Slideshow image

Nov. 8, 2020
Psalm 78:1-7, 8; Joshua 24:1-3a, 14-25; Matt. 25:1-13


History – a systematic narrative of past events and times. And we all know the narrative it’s not necessarily an accurate record in its totality. Historians must choose what to write in their books and what not to write. There always is a point of view. Let me give you an example: The Spanish Flue. Before the current pandemic I could not re-call what years it happened and falsely assumed its height to be in Spain. Wrong. It was in the years 1918-1920; what else was happening then? World War I, 1914- 1918. Allied countries had war time censors who covered up news of the flue to keep morale high.

Spanish newspapers were free to report the epidemic's effects in their neutral Spain, and thus the name Spanish Flue. I’m wondering if the Spanish flue history had been more ingrained in us, how would the current pandemic play out differently. We do place great emphasis on Remembrance Day, in just a few a few days, for a reason.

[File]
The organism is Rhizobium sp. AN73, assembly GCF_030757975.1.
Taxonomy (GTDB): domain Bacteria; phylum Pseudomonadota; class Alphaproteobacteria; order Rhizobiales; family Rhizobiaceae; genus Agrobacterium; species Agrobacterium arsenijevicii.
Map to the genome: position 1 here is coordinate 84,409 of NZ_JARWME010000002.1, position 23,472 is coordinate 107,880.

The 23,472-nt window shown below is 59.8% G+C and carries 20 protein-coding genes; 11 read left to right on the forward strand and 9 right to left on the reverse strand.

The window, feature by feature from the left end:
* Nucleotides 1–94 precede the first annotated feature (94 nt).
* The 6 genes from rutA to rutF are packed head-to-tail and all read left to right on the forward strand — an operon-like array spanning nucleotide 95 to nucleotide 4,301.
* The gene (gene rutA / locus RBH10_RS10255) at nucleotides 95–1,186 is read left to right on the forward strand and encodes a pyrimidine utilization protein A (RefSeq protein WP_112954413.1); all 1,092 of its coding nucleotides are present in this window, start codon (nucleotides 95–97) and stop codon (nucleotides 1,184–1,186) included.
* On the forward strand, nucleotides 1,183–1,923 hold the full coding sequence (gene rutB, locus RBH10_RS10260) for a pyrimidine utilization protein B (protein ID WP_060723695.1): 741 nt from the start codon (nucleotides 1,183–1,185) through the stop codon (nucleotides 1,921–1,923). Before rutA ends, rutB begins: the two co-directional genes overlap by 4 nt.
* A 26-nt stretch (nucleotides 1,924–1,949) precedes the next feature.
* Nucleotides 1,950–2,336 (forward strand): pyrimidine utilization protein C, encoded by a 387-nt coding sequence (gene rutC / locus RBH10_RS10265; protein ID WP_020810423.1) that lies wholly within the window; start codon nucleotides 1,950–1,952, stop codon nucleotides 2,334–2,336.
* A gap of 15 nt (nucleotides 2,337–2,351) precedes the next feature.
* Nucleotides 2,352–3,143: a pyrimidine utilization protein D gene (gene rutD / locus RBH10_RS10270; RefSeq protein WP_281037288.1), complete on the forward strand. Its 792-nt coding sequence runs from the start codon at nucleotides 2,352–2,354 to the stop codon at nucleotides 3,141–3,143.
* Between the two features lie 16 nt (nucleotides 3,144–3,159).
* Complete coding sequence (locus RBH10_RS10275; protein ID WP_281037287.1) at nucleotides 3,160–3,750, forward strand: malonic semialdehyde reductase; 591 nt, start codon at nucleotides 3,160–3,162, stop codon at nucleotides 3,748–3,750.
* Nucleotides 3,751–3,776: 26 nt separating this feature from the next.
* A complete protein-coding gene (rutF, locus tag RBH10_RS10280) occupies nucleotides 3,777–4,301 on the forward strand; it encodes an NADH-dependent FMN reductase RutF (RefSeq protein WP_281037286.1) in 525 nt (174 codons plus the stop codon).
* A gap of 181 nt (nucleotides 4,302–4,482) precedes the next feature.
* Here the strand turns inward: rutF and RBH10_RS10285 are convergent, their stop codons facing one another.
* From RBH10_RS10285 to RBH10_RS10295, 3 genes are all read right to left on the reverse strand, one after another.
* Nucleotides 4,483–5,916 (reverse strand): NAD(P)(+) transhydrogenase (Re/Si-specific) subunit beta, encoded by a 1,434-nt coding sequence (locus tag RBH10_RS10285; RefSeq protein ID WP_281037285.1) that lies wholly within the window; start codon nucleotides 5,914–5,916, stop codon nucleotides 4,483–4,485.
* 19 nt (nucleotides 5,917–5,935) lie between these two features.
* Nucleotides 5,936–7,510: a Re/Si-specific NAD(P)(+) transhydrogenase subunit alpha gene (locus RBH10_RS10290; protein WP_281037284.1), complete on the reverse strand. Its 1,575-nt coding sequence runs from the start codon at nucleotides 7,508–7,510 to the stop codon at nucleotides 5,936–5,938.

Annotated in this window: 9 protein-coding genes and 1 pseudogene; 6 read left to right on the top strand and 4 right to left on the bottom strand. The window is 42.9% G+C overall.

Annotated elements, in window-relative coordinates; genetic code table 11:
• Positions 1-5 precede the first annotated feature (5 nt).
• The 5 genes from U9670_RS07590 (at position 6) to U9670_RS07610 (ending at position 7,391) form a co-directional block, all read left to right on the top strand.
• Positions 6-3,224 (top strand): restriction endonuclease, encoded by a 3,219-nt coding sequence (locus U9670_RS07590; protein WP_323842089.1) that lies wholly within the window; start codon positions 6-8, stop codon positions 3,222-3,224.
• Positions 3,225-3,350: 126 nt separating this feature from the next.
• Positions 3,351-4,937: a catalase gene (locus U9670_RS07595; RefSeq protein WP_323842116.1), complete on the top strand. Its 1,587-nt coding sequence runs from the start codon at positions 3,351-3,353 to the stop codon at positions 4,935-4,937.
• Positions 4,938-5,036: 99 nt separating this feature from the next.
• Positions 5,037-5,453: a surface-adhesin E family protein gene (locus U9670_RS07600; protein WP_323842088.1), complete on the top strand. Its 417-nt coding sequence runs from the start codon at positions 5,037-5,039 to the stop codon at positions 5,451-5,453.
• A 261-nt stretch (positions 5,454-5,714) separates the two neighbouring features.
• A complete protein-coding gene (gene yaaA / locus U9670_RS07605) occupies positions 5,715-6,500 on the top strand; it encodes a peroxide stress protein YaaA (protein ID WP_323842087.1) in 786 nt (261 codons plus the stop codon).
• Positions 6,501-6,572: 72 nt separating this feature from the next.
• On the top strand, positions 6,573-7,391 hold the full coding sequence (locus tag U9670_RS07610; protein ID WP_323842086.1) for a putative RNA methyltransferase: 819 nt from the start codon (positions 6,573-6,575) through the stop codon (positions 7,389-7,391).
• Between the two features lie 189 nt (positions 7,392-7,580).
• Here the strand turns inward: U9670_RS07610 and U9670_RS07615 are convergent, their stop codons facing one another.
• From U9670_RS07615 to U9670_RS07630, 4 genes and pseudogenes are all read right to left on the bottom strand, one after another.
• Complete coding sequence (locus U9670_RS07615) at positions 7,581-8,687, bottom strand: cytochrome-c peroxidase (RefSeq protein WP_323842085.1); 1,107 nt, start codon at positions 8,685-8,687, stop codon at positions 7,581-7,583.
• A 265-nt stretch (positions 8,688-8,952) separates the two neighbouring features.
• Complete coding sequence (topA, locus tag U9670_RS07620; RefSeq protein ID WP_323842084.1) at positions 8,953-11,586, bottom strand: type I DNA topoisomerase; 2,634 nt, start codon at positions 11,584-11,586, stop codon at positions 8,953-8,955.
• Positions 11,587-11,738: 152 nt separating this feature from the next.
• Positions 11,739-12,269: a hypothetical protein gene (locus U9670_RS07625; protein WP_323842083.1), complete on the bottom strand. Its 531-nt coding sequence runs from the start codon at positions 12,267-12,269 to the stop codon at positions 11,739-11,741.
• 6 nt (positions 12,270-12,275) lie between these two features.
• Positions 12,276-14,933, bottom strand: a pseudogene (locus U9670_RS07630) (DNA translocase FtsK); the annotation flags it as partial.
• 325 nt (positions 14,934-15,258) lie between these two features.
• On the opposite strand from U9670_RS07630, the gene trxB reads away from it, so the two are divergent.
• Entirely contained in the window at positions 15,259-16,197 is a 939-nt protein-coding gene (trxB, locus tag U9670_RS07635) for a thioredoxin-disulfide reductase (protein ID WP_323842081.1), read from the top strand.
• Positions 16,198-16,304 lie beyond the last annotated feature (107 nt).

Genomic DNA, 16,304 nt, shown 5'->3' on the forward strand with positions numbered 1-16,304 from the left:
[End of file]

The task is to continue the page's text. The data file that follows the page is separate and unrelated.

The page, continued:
Lessons from history! Both passages today, Psalms and Joshua recall history and then challenged God’s people. I’m going to make a comparison between both passages following this outline: history lessons and the present challenge. And then I’m going to conclude with the challenge for us today by referring to a New Testament concept, because history keeps moving. However, the challenge for us in the 21st century remains the same as 1300 B.C. in times of Joshua.

Psalm 78:

“Give ear, to my teaching; I will open my mouth in a parable; I will utter dark sayings from of old, things that we have heard and known, that our ancestors have told us.” That sounds like a history lesson to me, for the purpose of teaching. We think of history in terms of factual indisputable events, yet the psalmist refers to stories of the ancestors as mysteries of ancient times and parables. There are hidden lessons from the past, they must be “dug out”, discovered, pondered and applied.

The Psalmist continues by making reference to the glorious deeds of the Lord and the wonders that He has done. In the mind of the Israel’s listener and in the context of the Book of Psalms it definitely is a reference to the Redemption story out of slavery, the crossing of the Red Sea, the journey in the wilderness. The psalmist continues by telling these stories and how stubborn they had been as a nation.